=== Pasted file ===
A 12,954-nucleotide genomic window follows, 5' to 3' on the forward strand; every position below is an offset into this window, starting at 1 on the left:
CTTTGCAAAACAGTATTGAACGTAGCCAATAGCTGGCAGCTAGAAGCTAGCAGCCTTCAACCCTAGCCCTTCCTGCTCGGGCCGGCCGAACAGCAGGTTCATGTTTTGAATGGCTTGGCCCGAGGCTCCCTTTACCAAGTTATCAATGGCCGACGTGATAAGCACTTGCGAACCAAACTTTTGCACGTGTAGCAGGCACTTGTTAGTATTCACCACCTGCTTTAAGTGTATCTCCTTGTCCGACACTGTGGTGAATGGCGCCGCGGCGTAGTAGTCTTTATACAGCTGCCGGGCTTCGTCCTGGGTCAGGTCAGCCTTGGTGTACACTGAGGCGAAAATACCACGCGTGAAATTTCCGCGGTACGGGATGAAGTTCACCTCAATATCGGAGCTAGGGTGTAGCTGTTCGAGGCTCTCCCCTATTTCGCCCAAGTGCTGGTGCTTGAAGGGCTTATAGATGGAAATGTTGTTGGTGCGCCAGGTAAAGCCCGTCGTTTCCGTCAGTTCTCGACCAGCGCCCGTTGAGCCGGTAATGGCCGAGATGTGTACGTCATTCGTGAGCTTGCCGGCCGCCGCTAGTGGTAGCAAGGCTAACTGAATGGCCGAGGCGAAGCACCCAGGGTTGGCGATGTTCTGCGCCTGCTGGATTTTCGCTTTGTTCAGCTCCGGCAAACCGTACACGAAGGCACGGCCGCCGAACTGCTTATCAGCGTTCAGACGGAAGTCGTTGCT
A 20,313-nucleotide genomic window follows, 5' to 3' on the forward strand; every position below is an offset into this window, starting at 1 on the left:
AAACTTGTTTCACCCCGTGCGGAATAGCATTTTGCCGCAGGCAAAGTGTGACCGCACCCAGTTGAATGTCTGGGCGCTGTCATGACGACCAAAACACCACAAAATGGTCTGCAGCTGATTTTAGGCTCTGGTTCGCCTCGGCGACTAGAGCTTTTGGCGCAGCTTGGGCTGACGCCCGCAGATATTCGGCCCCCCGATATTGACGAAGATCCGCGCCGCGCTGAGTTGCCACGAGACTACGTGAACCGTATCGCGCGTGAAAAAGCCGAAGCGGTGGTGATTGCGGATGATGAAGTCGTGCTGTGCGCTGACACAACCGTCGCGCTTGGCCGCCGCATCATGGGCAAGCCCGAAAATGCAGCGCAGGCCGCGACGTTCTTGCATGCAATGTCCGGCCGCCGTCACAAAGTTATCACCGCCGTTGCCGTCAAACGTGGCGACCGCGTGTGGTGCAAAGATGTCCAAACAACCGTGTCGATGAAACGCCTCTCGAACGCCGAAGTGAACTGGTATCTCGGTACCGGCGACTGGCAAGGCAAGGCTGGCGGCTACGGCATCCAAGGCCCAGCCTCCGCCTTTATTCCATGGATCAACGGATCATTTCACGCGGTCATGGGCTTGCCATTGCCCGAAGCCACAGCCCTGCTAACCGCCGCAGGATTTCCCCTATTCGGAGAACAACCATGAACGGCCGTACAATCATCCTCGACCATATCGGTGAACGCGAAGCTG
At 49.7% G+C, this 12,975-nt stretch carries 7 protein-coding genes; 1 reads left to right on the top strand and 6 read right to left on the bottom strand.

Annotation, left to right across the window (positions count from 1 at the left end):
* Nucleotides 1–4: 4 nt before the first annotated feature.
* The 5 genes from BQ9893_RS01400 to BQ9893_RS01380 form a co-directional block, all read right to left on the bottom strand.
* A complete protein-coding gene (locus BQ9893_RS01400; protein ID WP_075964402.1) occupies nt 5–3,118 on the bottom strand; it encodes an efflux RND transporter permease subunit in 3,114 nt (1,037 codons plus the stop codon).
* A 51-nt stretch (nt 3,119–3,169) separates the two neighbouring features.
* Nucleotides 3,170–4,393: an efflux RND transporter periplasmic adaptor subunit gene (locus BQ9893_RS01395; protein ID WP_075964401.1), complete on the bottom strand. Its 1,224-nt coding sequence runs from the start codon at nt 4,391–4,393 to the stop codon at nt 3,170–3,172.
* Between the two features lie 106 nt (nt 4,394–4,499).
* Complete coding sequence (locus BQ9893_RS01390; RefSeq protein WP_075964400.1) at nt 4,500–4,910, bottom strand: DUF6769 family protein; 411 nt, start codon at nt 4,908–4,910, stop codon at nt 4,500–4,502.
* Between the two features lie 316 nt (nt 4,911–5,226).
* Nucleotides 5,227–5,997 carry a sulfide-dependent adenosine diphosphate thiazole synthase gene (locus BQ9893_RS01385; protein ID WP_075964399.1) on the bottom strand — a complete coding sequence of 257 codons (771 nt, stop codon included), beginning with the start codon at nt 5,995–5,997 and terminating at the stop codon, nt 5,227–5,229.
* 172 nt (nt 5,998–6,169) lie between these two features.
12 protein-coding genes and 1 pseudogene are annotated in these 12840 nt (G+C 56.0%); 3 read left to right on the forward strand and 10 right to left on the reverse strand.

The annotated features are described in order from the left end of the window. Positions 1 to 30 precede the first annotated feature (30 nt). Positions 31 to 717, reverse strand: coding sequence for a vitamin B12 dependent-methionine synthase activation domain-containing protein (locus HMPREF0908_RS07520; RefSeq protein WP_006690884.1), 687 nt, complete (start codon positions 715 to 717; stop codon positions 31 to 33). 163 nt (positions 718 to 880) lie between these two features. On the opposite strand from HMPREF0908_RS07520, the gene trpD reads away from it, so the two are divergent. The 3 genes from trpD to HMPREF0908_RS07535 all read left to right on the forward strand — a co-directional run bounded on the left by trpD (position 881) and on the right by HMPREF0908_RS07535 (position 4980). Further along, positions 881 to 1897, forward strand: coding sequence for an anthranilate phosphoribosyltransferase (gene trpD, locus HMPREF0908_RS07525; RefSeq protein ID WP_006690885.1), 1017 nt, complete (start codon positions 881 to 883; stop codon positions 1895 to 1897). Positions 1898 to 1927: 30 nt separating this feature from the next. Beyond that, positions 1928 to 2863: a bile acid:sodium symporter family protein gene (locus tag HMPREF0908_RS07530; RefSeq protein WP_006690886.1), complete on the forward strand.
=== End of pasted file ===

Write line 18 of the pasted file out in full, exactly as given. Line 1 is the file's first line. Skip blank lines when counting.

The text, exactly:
The annotated features are described in order from the left end of the window. Positions 1 to 30 precede the first annotated feature (30 nt). Positions 31 to 717, reverse strand: coding sequence for a vitamin B12 dependent-methionine synthase activation domain-containing protein (locus HMPREF0908_RS07520; RefSeq protein WP_006690884.1), 687 nt, complete (start codon positions 715 to 717; stop codon positions 31 to 33). 163 nt (positions 718 to 880) lie between these two features. On the opposite strand from HMPREF0908_RS07520, the gene trpD reads away from it, so the two are divergent. The 3 genes from trpD to HMPREF0908_RS07535 all read left to right on the forward strand — a co-directional run bounded on the left by trpD (position 881) and on the right by HMPREF0908_RS07535 (position 4980). Further along, positions 881 to 1897, forward strand: coding sequence for an anthranilate phosphoribosyltransferase (gene trpD, locus HMPREF0908_RS07525; RefSeq protein ID WP_006690885.1), 1017 nt, complete (start codon positions 881 to 883; stop codon positions 1895 to 1897). Positions 1898 to 1927: 30 nt separating this feature from the next. Beyond that, positions 1928 to 2863: a bile acid:sodium symporter family protein gene (locus tag HMPREF0908_RS07530; RefSeq protein WP_006690886.1), complete on the forward strand.